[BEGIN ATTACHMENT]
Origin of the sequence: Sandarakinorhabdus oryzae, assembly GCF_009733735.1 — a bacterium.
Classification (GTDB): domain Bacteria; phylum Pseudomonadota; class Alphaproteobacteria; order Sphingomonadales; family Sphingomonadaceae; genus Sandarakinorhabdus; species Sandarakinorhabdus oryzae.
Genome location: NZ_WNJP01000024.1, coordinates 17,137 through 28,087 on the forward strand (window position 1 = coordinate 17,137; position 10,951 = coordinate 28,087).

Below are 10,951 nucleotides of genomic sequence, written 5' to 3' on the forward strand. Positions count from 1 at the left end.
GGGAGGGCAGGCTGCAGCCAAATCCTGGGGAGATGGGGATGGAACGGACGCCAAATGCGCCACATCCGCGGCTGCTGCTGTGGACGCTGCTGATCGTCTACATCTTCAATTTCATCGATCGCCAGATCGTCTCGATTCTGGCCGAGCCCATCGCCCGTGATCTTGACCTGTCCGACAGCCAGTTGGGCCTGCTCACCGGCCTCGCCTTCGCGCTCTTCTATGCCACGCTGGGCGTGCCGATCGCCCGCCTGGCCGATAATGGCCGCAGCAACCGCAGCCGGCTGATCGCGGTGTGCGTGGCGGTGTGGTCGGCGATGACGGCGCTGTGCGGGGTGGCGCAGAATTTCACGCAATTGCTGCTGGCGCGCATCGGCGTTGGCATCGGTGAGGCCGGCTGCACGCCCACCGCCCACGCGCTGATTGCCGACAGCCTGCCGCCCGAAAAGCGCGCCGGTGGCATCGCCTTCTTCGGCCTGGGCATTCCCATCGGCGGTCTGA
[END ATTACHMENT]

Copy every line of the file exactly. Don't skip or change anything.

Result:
Origin of the sequence: Sandarakinorhabdus oryzae, assembly GCF_009733735.1 — a bacterium.
Classification (GTDB): domain Bacteria; phylum Pseudomonadota; class Alphaproteobacteria; order Sphingomonadales; family Sphingomonadaceae; genus Sandarakinorhabdus; species Sandarakinorhabdus oryzae.
Genome location: NZ_WNJP01000024.1, coordinates 17,137 through 28,087 on the forward strand (window position 1 = coordinate 17,137; position 10,951 = coordinate 28,087).

Below are 10,951 nucleotides of genomic sequence, written 5' to 3' on the forward strand. Positions count from 1 at the left end.
GGGAGGGCAGGCTGCAGCCAAATCCTGGGGAGATGGGGATGGAACGGACGCCAAATGCGCCACATCCGCGGCTGCTGCTGTGGACGCTGCTGATCGTCTACATCTTCAATTTCATCGATCGCCAGATCGTCTCGATTCTGGCCGAGCCCATCGCCCGTGATCTTGACCTGTCCGACAGCCAGTTGGGCCTGCTCACCGGCCTCGCCTTCGCGCTCTTCTATGCCACGCTGGGCGTGCCGATCGCCCGCCTGGCCGATAATGGCCGCAGCAACCGCAGCCGGCTGATCGCGGTGTGCGTGGCGGTGTGGTCGGCGATGACGGCGCTGTGCGGGGTGGCGCAGAATTTCACGCAATTGCTGCTGGCGCGCATCGGCGTTGGCATCGGTGAGGCCGGCTGCACGCCCACCGCCCACGCGCTGATTGCCGACAGCCTGCCGCCCGAAAAGCGCGCCGGTGGCATCGCCTTCTTCGGCCTGGGCATTCCCATCGGCGGTCTGA